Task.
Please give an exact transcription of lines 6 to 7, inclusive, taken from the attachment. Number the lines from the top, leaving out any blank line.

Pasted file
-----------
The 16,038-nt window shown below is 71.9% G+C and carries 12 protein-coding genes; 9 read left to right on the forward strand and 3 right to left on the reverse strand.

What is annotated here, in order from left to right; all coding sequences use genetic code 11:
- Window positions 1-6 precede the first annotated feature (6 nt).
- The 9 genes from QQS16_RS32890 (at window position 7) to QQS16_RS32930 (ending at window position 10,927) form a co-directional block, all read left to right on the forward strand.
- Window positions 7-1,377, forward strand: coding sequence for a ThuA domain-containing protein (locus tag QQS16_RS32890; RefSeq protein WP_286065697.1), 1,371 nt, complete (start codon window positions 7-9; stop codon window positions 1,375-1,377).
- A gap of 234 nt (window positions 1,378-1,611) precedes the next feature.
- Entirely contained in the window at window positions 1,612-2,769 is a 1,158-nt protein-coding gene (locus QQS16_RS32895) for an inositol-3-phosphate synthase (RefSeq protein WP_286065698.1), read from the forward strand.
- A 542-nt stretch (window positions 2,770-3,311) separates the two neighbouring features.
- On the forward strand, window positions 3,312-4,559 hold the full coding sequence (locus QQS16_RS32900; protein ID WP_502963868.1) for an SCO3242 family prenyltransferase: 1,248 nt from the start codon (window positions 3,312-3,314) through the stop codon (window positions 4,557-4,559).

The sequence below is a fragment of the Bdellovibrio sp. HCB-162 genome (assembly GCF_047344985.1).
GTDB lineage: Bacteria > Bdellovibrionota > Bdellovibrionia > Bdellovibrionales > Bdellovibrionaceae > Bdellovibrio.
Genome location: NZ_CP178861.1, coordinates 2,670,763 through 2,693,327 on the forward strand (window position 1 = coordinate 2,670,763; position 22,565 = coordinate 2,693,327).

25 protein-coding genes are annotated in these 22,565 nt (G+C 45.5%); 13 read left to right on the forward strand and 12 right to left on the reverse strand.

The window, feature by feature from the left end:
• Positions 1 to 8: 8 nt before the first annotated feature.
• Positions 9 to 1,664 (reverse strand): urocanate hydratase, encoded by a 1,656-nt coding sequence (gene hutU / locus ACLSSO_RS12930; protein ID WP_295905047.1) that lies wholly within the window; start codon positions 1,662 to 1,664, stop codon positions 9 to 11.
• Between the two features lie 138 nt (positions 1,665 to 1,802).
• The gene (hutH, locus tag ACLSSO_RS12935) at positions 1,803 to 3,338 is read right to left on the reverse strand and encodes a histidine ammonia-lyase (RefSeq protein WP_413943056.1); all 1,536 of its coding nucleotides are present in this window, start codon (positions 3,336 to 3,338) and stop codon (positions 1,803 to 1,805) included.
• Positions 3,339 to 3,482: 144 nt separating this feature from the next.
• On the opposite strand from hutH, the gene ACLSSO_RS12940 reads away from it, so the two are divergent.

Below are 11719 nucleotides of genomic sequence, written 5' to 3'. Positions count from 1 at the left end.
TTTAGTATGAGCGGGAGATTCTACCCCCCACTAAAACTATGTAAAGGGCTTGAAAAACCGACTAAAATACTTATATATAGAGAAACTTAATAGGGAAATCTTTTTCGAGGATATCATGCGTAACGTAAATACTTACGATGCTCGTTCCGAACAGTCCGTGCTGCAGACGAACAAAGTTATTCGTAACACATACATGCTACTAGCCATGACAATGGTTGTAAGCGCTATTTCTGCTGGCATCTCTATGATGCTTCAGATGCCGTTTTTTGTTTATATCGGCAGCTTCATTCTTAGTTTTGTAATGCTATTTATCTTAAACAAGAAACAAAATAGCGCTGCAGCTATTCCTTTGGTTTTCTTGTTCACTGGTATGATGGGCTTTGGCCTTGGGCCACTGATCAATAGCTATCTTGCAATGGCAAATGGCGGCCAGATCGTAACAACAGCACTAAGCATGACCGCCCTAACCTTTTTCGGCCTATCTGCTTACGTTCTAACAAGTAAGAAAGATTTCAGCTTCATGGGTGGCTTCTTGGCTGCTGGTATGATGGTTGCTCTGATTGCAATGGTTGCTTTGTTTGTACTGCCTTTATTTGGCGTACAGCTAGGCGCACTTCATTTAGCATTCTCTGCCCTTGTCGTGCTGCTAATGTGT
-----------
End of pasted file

- A gap of 234 nt (window positions 1,378-1,611) precedes the next feature.
- Entirely contained in the window at window positions 1,612-2,769 is a 1,158-nt protein-coding gene (locus QQS16_RS32895) for an inositol-3-phosphate synthase (RefSeq protein WP_286065698.1), read from the forward strand.